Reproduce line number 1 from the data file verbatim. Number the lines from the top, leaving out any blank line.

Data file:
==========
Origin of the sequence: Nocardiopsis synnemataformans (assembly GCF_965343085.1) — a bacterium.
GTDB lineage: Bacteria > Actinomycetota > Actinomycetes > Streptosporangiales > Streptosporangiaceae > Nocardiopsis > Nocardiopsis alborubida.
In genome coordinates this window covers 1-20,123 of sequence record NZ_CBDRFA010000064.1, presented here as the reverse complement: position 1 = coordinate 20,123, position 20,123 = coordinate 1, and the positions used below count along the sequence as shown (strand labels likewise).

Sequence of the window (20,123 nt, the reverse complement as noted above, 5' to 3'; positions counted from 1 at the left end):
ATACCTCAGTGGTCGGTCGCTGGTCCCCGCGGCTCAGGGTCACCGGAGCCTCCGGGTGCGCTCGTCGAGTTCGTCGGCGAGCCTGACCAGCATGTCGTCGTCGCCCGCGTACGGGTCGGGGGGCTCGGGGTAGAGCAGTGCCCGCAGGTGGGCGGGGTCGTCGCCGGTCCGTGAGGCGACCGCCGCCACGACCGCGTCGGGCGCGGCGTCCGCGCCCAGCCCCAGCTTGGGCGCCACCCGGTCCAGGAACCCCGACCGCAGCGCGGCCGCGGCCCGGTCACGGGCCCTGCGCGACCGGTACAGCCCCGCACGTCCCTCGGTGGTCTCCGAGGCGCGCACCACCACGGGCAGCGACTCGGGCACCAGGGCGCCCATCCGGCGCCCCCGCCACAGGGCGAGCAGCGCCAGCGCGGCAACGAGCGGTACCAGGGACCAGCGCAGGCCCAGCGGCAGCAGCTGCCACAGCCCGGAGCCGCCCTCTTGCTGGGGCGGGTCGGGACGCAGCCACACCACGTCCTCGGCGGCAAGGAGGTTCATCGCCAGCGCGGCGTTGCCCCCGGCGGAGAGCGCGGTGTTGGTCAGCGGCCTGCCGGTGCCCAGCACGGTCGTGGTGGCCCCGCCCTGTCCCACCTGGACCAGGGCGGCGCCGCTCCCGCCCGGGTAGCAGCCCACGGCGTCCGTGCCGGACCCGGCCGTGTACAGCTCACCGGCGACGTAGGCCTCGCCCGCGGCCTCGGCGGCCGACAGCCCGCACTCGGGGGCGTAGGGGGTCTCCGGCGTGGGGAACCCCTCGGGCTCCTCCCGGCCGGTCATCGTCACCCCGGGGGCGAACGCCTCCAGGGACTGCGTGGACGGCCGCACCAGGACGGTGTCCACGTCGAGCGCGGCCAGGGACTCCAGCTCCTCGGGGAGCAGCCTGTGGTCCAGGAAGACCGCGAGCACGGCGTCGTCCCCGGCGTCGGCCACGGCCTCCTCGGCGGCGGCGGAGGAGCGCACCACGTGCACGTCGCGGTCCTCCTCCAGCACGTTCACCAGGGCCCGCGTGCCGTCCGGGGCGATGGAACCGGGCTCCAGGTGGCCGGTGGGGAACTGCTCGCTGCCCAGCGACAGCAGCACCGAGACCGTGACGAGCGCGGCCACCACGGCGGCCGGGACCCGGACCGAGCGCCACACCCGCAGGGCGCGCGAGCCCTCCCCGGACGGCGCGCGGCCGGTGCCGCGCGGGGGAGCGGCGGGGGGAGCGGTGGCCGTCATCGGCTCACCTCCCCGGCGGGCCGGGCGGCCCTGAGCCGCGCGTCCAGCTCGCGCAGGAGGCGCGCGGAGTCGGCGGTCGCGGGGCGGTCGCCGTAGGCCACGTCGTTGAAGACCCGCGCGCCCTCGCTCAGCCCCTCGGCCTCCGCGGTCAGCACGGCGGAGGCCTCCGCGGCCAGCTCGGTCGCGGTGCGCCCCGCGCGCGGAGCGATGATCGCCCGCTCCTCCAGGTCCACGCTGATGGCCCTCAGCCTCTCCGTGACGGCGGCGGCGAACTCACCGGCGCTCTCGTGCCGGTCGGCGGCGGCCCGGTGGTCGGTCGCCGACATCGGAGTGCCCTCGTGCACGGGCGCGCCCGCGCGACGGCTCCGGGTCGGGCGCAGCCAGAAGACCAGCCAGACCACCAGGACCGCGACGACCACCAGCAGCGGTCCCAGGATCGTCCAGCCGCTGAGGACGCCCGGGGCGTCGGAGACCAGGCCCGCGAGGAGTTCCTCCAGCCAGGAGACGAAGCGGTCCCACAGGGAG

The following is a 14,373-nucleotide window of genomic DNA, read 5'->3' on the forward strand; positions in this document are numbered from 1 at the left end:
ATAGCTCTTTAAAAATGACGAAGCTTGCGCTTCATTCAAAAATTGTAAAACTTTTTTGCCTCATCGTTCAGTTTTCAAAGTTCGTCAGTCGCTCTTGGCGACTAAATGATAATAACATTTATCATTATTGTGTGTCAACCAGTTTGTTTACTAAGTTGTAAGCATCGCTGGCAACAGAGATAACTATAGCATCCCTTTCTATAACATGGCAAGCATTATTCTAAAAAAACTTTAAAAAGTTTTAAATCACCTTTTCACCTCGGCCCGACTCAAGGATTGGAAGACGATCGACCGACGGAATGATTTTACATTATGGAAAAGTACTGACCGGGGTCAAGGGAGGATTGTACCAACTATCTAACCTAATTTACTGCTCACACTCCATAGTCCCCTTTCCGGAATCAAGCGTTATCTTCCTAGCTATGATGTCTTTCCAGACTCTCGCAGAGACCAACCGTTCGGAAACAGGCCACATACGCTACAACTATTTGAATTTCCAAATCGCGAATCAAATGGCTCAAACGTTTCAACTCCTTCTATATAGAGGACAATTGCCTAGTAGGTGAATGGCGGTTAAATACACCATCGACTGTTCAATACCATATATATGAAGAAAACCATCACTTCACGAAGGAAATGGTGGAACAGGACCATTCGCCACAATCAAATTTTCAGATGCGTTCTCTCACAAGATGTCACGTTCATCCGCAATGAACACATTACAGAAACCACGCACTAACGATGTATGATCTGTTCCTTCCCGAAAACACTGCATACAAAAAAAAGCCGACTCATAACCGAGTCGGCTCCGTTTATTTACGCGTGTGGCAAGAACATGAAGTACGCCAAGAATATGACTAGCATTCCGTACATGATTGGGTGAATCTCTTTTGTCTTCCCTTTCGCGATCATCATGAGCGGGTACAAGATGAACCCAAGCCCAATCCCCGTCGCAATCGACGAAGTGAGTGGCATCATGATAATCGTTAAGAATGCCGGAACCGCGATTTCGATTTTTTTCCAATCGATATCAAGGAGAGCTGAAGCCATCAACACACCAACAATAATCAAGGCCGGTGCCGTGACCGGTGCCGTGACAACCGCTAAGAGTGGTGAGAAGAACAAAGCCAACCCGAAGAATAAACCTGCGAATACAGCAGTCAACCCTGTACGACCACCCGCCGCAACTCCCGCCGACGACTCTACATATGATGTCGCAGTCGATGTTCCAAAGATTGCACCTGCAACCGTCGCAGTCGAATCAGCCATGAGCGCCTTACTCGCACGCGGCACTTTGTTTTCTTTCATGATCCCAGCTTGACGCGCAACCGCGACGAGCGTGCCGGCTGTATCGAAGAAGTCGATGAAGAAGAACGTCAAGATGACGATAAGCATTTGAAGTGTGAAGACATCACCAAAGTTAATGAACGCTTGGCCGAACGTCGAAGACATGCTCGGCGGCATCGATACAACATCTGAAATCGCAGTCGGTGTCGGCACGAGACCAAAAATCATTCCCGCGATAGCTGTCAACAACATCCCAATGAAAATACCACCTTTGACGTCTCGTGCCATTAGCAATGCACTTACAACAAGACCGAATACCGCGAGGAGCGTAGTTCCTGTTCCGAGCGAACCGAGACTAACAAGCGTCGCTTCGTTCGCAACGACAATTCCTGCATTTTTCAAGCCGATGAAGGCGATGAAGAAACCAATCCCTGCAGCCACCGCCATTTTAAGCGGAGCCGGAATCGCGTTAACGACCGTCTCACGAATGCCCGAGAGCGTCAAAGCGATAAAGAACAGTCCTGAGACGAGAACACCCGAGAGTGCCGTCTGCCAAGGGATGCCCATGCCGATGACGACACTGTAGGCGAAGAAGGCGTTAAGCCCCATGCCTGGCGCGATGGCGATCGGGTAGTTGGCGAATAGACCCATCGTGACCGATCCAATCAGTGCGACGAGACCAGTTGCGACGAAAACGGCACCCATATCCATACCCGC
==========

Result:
Origin of the sequence: Nocardiopsis synnemataformans (assembly GCF_965343085.1) — a bacterium.